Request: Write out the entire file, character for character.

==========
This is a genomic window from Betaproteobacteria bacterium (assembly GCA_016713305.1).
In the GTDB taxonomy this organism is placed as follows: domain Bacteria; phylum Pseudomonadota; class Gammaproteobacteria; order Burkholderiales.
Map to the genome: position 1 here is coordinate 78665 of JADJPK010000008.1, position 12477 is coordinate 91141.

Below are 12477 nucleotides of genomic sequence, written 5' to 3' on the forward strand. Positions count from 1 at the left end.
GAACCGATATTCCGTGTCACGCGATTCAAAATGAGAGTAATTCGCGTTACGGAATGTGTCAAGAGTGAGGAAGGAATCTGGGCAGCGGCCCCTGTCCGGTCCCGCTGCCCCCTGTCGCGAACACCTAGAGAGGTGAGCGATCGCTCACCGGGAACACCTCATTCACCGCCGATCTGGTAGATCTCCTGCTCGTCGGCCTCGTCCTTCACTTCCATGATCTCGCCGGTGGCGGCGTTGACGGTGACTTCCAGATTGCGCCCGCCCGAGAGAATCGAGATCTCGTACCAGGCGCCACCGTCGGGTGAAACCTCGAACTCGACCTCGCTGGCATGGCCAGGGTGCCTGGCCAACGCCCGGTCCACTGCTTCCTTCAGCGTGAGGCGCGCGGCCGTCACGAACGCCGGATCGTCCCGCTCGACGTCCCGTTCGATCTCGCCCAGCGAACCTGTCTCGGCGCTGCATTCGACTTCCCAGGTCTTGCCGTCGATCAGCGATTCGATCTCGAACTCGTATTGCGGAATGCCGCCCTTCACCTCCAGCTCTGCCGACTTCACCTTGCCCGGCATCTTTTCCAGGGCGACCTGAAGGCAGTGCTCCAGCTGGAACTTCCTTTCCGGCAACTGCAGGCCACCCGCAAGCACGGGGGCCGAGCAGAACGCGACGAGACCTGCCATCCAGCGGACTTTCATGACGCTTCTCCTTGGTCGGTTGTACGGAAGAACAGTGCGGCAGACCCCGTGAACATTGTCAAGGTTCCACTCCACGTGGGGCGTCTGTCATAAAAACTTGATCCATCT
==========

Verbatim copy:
This is a genomic window from Betaproteobacteria bacterium (assembly GCA_016713305.1).
In the GTDB taxonomy this organism is placed as follows: domain Bacteria; phylum Pseudomonadota; class Gammaproteobacteria; order Burkholderiales.
Map to the genome: position 1 here is coordinate 78665 of JADJPK010000008.1, position 12477 is coordinate 91141.

Below are 12477 nucleotides of genomic sequence, written 5' to 3' on the forward strand. Positions count from 1 at the left end.
GAACCGATATTCCGTGTCACGCGATTCAAAATGAGAGTAATTCGCGTTACGGAATGTGTCAAGAGTGAGGAAGGAATCTGGGCAGCGGCCCCTGTCCGGTCCCGCTGCCCCCTGTCGCGAACACCTAGAGAGGTGAGCGATCGCTCACCGGGAACACCTCATTCACCGCCGATCTGGTAGATCTCCTGCTCGTCGGCCTCGTCCTTCACTTCCATGATCTCGCCGGTGGCGGCGTTGACGGTGACTTCCAGATTGCGCCCGCCCGAGAGAATCGAGATCTCGTACCAGGCGCCACCGTCGGGTGAAACCTCGAACTCGACCTCGCTGGCATGGCCAGGGTGCCTGGCCAACGCCCGGTCCACTGCTTCCTTCAGCGTGAGGCGCGCGGCCGTCACGAACGCCGGATCGTCCCGCTCGACGTCCCGTTCGATCTCGCCCAGCGAACCTGTCTCGGCGCTGCATTCGACTTCCCAGGTCTTGCCGTCGATCAGCGATTCGATCTCGAACTCGTATTGCGGAATGCCGCCCTTCACCTCCAGCTCTGCCGACTTCACCTTGCCCGGCATCTTTTCCAGGGCGACCTGAAGGCAGTGCTCCAGCTGGAACTTCCTTTCCGGCAACTGCAGGCCACCCGCAAGCACGGGGGCCGAGCAGAACGCGACGAGACCTGCCATCCAGCGGACTTTCATGACGCTTCTCCTTGGTCGGTTGTACGGAAGAACAGTGCGGCAGACCCCGTGAACATTGTCAAGGTTCCACTCCACGTGGGGCGTCTGTCATAAAAACTTGATCCATCT